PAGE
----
Local scores vs National scores
On the day of the event, each player will receive a
percentage score as usual, based on the result within the
club. This is the pair's Local Score. Once all the
results are matchpointed nationally, the pair will also
receive a National Score. The National Score is more
accurate than the Local Score, because it is not dependent
upon random results in a small field. The final results are
based on the National Score.
Your National Score may be very different from your Local
Score. For example, say your opponents bid a normal 4H
contract, but every other pair in your room misses it. You
will get an unlucky 0% for this board. However, once the board is
scored nationally, you may find that lots of other pairs
also bid it, and you end up with 40% for the board (and your
opponents, instead of 100%, score 60%). Because of this, an
extreme Local Score of say 70% will generally convert to a
more normal National Score of 60%.
It is theoretically possible to finish 1st in your club
on the day (after lots of top boards), yet not be the top
pair from your club in the national rankings (because all your
'good' boards turn out to be average when compared nationwide).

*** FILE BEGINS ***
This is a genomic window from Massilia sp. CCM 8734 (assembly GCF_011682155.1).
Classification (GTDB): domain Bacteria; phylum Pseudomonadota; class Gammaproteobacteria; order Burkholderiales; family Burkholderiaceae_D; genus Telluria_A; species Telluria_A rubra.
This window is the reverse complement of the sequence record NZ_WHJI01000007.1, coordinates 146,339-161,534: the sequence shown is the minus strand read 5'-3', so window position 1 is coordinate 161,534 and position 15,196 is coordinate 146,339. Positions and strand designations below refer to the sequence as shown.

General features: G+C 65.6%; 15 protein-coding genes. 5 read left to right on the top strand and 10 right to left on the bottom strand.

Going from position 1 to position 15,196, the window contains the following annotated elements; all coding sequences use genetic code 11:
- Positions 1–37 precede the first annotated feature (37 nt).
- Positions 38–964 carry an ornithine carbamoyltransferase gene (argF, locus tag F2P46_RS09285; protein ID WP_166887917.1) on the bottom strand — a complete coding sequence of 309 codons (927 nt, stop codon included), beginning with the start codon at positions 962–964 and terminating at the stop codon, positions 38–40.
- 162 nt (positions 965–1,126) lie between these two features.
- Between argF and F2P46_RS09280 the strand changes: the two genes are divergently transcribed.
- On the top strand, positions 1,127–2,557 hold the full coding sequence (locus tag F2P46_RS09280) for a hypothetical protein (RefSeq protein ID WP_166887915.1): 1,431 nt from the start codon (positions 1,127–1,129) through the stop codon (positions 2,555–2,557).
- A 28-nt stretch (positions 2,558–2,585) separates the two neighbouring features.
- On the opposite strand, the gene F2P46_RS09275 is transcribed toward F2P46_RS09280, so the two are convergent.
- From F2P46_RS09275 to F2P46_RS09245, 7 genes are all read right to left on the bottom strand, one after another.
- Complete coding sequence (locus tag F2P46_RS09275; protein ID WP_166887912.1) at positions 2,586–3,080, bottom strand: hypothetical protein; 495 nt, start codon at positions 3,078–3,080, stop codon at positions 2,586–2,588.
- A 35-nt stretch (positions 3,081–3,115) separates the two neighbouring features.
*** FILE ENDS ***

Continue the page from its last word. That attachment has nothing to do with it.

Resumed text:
In particular, a pair's Local Score will be artificially low if all the best players are sitting in the same direction, as they have to compete with the other good pairs for the 7 or 8 matchpoints available in your room. Especially if your two best pairs are sitting in the same direction, you will often find both pairs see a big increase in their National Score -- with hundreds of matchpoints available, both pairs will be fairly rewarded for all their good boards.
On the other hand, if you sat in the same direction as all the weaker pairs in your club, you may have scored quite a few easy tops in your room for a big Local Score -- these may not hold up when your scores are matchpointed against 600 tables, and you won't have so many tops in your National Score.
If you are among the prizewinners, please send us your
address so we can mail the prize. Also, we would appreciate
it if the top pairs could send us a photo and biography for
our article in the October issue of Australian Bridge.